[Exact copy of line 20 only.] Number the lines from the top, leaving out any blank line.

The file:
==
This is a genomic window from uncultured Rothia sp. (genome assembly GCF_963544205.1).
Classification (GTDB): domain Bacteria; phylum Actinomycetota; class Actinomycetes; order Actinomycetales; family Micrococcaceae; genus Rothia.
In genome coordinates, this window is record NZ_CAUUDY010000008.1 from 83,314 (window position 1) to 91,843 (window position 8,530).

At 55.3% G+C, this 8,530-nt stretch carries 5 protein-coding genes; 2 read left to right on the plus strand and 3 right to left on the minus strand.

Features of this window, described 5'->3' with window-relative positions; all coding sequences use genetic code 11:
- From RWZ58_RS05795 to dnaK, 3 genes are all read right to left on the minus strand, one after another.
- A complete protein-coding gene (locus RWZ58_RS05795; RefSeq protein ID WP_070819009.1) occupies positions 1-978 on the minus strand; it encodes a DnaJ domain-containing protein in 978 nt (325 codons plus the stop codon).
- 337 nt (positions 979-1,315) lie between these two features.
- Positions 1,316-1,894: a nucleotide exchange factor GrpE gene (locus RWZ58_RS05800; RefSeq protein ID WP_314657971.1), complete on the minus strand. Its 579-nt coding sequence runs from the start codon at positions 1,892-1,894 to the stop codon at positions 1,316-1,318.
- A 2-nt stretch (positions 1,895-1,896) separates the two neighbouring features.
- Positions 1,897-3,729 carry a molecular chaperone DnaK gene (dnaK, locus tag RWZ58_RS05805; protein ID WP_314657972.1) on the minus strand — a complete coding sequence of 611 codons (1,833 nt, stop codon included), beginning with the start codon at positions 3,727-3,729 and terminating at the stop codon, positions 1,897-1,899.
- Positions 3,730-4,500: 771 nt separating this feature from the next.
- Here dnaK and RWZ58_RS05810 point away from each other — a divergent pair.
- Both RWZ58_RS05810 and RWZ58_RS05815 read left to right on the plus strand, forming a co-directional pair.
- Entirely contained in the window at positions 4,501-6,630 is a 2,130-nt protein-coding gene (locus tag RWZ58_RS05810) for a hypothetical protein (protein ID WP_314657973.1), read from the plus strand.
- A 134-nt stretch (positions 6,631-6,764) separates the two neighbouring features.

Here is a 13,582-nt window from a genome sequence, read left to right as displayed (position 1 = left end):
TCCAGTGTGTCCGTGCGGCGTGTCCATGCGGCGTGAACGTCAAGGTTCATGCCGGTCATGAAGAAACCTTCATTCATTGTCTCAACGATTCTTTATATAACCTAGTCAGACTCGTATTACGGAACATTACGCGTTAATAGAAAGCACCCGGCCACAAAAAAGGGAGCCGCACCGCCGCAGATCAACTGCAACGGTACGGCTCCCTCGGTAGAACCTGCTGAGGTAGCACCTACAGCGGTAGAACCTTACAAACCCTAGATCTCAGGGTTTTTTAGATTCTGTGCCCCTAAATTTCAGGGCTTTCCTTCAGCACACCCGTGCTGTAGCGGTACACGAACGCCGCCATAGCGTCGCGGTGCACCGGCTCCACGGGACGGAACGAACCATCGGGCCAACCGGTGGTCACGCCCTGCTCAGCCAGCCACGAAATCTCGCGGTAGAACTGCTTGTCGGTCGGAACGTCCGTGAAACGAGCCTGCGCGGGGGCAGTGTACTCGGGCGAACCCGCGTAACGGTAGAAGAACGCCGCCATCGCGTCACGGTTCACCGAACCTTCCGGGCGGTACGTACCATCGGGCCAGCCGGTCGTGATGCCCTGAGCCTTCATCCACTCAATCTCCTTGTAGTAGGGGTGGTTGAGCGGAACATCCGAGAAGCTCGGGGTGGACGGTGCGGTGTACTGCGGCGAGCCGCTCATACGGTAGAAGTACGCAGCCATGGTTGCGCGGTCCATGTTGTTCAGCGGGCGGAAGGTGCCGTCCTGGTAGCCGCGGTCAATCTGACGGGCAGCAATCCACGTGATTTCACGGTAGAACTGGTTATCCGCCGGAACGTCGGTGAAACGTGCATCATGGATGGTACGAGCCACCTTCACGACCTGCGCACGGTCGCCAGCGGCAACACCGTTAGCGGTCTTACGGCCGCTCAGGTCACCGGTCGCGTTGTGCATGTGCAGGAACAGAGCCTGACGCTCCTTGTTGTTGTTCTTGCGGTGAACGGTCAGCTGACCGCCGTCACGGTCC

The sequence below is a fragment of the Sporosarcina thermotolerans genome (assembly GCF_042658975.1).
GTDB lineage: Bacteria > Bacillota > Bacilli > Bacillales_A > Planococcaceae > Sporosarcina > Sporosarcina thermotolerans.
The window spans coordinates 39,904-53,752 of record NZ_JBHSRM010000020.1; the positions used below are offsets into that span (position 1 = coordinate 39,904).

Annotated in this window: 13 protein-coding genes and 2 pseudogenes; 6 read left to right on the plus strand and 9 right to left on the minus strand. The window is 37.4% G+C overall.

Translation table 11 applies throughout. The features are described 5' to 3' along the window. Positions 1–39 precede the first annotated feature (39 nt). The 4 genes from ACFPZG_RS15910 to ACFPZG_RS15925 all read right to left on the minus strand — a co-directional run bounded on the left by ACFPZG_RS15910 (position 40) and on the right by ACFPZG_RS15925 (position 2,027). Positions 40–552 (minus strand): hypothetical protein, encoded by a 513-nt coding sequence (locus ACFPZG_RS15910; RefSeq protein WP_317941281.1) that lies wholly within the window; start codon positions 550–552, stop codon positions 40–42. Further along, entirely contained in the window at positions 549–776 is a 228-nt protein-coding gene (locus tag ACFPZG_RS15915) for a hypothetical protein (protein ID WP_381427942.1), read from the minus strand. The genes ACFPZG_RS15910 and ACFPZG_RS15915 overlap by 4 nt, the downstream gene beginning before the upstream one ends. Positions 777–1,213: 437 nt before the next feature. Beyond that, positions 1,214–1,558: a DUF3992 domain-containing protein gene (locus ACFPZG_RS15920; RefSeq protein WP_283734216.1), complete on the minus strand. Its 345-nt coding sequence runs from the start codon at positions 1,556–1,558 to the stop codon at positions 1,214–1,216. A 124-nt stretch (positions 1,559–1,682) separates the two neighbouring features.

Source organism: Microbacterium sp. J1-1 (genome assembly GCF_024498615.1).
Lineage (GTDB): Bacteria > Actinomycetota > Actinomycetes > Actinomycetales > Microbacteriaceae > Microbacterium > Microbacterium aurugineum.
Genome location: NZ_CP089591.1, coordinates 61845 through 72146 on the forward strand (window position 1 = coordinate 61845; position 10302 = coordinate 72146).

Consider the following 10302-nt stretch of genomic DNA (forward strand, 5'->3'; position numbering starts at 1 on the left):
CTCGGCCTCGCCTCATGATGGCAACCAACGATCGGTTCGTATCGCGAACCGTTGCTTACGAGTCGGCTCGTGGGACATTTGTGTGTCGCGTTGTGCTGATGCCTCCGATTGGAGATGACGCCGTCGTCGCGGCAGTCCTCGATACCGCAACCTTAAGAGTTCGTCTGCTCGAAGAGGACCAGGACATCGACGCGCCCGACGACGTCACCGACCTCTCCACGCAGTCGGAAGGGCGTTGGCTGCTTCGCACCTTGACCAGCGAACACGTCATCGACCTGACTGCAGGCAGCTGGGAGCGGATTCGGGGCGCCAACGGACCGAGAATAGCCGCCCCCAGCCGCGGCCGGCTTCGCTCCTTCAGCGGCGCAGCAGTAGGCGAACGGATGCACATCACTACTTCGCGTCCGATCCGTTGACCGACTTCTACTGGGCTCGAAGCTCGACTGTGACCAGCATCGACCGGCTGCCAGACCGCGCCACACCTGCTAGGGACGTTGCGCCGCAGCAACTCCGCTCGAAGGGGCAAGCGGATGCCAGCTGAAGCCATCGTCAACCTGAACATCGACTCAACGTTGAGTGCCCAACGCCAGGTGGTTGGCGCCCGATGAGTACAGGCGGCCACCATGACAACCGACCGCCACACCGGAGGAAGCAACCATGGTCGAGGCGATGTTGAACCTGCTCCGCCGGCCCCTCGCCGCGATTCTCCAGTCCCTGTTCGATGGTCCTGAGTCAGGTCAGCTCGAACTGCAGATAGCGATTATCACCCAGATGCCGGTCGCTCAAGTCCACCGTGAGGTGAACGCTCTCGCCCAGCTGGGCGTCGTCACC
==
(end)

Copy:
GTDB lineage: Bacteria > Bacillota > Bacilli > Bacillales_A > Planococcaceae > Sporosarcina > Sporosarcina thermotolerans.